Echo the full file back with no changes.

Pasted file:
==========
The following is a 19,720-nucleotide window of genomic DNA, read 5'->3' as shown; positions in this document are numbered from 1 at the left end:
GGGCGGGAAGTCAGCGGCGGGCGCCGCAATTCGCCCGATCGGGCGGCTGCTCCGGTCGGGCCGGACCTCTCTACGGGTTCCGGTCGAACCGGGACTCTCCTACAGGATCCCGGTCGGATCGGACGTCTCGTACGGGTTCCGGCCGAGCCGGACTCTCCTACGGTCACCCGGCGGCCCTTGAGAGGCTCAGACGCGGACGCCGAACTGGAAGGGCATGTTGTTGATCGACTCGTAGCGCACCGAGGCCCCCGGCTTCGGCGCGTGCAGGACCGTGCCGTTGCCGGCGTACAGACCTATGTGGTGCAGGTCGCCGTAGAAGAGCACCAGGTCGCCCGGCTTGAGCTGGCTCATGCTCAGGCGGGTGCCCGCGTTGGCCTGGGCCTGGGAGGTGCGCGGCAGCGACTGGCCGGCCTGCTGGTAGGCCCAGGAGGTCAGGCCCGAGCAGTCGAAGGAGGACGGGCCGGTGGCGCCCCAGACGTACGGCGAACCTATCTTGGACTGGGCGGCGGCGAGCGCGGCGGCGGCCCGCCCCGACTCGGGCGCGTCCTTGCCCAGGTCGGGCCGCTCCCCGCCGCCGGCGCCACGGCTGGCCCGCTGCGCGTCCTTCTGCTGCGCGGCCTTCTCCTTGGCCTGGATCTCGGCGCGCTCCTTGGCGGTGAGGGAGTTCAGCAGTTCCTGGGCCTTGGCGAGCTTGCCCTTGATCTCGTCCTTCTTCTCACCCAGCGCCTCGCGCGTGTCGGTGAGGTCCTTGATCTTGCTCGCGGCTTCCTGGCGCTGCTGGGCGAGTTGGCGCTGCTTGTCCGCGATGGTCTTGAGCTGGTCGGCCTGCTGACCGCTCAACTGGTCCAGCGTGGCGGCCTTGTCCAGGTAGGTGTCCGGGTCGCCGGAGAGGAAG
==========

The following is a 19,720-nucleotide window of genomic DNA, read 5'->3' as shown; positions in this document are numbered from 1 at the left end:
GGGCGGGAAGTCAGCGGCGGGCGCCGCAATTCGCCCGATCGGGCGGCTGCTCCGGTCGGGCCGGACCTCTCTACGGGTTCCGGTCGAACCGGGACTCTCCTACAGGATCCCGGTCGGATCGGACGTCTCGTACGGGTTCCGGCCGAGCCGGACTCTCCTACGGTCACCCGGCGGCCCTTGAGAGGCTCAGACGCGGACGCCGAACTGGAAGGGCATGTTGTTGATCGACTCGTAGCGCACCGAGGCCCCCGGCTTCGGCGCGTGCAGGACCGTGCCGTTGCCGGCGTACAGACCTATGTGGTGCAGGTCGCCGTAGAAGAGCACCAGGTCGCCCGGCTTGAGCTGGCTCATGCTCAGGCGGGTGCCCGCGTTGGCCTGGGCCTGGGAGGTGCGCGGCAGCGACTGGCCGGCCTGCTGGTAGGCCCAGGAGGTCAGGCCCGAGCAGTCGAAGGAGGACGGGCCGGTGGCGCCCCAGACGTACGGCGAACCTATCTTGGACTGGGCGGCGGCGAGCGCGGCGGCGGCCCGCCCCGACTCGGGCGCGTCCTTGCCCAGGTCGGGCCGCTCCCCGCCGCCGGCGCCACGGCTGGCCCGCTGCGCGTCCTTCTGCTGCGCGGCCTTCTCCTTGGCCTGGATCTCGGCGCGCTCCTTGGCGGTGAGGGAGTTCAGCAGTTCCTGGGCCTTGGCGAGCTTGCCCTTGATCTCGTCCTTCTTCTCACCCAGCGCCTCGCGCGTGTCGGTGAGGTCCTTGATCTTGCTCGCGGCTTCCTGGCGCTGCTGGGCGAGTTGGCGCTGCTTGTCCGCGATGGTCTTGAGCTGGTCGGCCTGCTGACCGCTCAACTGGTCCAGCGTGGCGGCCTTGTCCAGGTAGGTGTCCGGGTCGCCGGAGAGGAAG